The word lumpenproletariat doesn't occur in the 1888 authorized English translation; it is Marx's original German for what the authorized edition translates as the dangerous class, the social scum. The word literally means the rag-proletariat and refers to beggars, thieves, criminals, drifters, and bohemians.
Marx says of the lumpenproles: "The 'dangerous class,' the social scum, that passively rotting mass thrown off by the lowest layers of old society, may, here and there, be swept into the movement by a proletarian revolution, its conditions of life, however, prepare it far more for the part of a bribed tool of reactionary intrigue" (Section1.46).
In other words, the proletariat are the ones who revolt, and while the lumpenproles might join in, they're more likely to be bribed to serve the reactionaries (people who don't want a revolution).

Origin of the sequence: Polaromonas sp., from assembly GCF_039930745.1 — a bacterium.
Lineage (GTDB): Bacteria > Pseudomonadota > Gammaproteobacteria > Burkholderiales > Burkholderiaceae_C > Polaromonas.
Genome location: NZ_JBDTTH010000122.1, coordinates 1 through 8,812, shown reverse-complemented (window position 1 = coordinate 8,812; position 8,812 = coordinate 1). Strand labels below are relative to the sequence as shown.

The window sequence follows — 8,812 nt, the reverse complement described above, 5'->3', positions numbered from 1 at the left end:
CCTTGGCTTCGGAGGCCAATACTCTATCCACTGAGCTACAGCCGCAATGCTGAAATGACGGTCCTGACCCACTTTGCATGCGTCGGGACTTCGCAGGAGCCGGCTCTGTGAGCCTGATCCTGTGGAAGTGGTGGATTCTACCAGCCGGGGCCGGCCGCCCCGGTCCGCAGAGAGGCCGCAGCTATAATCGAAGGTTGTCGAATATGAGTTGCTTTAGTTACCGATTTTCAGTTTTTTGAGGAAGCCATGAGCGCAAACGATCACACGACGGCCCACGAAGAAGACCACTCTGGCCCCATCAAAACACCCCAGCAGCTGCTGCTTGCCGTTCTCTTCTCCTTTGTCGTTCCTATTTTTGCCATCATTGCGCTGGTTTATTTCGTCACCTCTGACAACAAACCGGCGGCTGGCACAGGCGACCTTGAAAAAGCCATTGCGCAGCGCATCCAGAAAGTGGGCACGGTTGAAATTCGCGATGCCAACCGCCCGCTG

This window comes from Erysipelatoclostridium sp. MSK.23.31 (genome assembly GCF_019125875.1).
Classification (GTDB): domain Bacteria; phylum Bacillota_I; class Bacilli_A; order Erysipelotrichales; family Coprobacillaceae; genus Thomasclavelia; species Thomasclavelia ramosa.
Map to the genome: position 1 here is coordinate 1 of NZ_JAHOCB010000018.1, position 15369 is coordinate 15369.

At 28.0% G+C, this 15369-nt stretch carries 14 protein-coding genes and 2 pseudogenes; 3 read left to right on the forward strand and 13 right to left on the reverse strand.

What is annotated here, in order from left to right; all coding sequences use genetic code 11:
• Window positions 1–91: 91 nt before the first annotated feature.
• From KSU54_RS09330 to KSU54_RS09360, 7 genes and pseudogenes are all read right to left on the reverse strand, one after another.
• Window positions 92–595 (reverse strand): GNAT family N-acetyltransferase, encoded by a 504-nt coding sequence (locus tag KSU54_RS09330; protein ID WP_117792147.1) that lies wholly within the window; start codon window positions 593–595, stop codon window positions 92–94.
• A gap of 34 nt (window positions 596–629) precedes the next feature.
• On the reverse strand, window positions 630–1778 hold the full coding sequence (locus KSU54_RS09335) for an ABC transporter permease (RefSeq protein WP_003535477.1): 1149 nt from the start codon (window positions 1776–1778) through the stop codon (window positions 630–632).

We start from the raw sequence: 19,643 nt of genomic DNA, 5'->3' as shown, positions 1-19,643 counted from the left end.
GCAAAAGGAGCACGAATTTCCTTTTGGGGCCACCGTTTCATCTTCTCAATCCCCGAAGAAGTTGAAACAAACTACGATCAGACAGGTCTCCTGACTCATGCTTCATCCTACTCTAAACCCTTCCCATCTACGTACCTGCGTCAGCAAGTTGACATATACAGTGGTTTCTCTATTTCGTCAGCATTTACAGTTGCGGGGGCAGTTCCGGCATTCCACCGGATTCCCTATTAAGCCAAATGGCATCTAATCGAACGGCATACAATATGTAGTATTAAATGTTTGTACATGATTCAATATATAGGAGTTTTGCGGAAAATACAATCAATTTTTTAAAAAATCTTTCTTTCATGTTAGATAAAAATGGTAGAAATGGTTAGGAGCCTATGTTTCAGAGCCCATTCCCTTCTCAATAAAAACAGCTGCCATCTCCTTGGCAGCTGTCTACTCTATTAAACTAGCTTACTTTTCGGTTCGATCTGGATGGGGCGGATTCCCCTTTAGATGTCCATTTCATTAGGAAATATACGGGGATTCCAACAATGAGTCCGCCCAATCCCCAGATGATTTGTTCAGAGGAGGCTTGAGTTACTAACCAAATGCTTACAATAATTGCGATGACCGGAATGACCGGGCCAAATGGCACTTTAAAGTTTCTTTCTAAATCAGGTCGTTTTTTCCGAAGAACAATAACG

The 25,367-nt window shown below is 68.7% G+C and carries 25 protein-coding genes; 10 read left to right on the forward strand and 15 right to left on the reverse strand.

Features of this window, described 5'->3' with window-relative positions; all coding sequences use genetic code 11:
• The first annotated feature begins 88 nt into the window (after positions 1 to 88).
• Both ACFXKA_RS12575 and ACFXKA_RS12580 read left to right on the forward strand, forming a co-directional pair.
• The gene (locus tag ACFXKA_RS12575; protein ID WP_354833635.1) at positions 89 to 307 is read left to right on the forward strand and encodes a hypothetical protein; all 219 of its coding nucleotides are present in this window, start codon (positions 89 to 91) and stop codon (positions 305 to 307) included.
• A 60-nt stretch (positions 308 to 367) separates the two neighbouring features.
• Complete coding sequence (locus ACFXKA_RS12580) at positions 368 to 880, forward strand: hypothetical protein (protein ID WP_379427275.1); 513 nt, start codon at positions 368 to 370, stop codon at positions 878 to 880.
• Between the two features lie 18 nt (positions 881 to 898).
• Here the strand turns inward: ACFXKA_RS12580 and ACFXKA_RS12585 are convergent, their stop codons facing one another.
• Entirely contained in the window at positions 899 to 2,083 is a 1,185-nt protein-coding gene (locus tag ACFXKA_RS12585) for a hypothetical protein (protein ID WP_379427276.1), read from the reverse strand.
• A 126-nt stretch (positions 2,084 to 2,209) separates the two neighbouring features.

The lumpenproles are quite interesting because many people tend to say Marx advocates for everyone who's oppressed—but this passage makes it clear that in the Manifesto, at least he sets aside a segment of the oppressed population as either largely irrelevant or as a (bribed) force against the proletariat.
You might wonder what communists, with their emphasis on wage-laborers uniting, make of infants or the very sick, who have no ability to work for wages at all, or those who do work or service for the community but are not paid in wages. Marx does say that under communism, "we shall have an association, in which the free development of each is the condition for the free development of all" (Section2.73), which suggests each individual is to be supported.
Perhaps his emphasis on wage-laborers was to unite workers into a large enough bloc to violently overthrow the rich and their armies. But might strengthening support for what we today call unpaid domestic labor, or for simple acts of reciprocal giving, provide another path out of rule by the rich?